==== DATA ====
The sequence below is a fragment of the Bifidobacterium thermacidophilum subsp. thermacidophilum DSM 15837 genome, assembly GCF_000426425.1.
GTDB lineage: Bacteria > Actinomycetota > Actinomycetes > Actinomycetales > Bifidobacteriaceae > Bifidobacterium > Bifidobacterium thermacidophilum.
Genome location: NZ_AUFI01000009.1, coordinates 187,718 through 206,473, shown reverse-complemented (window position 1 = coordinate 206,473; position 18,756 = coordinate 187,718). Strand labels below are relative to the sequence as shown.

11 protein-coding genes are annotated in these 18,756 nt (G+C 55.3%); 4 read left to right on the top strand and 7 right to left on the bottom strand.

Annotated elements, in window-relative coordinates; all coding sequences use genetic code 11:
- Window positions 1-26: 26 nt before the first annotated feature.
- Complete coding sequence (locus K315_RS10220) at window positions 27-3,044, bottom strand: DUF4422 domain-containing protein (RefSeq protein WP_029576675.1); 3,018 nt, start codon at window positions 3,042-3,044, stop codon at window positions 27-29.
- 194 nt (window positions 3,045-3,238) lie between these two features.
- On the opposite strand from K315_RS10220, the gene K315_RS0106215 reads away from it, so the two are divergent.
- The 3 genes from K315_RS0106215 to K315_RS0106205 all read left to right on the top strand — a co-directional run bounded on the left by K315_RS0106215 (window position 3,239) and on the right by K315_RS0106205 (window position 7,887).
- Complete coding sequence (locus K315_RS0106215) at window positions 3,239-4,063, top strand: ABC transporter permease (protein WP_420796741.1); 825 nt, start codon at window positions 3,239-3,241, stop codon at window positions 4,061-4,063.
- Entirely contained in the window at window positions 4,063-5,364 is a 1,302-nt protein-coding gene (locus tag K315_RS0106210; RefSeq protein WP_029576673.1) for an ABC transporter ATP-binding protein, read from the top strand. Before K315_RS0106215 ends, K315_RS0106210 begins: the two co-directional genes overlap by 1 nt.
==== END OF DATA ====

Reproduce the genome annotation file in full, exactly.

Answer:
The sequence below is a fragment of the Bifidobacterium thermacidophilum subsp. thermacidophilum DSM 15837 genome, assembly GCF_000426425.1.
GTDB lineage: Bacteria > Actinomycetota > Actinomycetes > Actinomycetales > Bifidobacteriaceae > Bifidobacterium > Bifidobacterium thermacidophilum.
Genome location: NZ_AUFI01000009.1, coordinates 187,718 through 206,473, shown reverse-complemented (window position 1 = coordinate 206,473; position 18,756 = coordinate 187,718). Strand labels below are relative to the sequence as shown.

11 protein-coding genes are annotated in these 18,756 nt (G+C 55.3%); 4 read left to right on the top strand and 7 right to left on the bottom strand.

Annotated elements, in window-relative coordinates; all coding sequences use genetic code 11:
- Window positions 1-26: 26 nt before the first annotated feature.
- Complete coding sequence (locus K315_RS10220) at window positions 27-3,044, bottom strand: DUF4422 domain-containing protein (RefSeq protein WP_029576675.1); 3,018 nt, start codon at window positions 3,042-3,044, stop codon at window positions 27-29.
- 194 nt (window positions 3,045-3,238) lie between these two features.
- On the opposite strand from K315_RS10220, the gene K315_RS0106215 reads away from it, so the two are divergent.
- The 3 genes from K315_RS0106215 to K315_RS0106205 all read left to right on the top strand — a co-directional run bounded on the left by K315_RS0106215 (window position 3,239) and on the right by K315_RS0106205 (window position 7,887).
- Complete coding sequence (locus K315_RS0106215) at window positions 3,239-4,063, top strand: ABC transporter permease (protein WP_420796741.1); 825 nt, start codon at window positions 3,239-3,241, stop codon at window positions 4,061-4,063.
- Entirely contained in the window at window positions 4,063-5,364 is a 1,302-nt protein-coding gene (locus tag K315_RS0106210; RefSeq protein WP_029576673.1) for an ABC transporter ATP-binding protein, read from the top strand. Before K315_RS0106215 ends, K315_RS0106210 begins: the two co-directional genes overlap by 1 nt.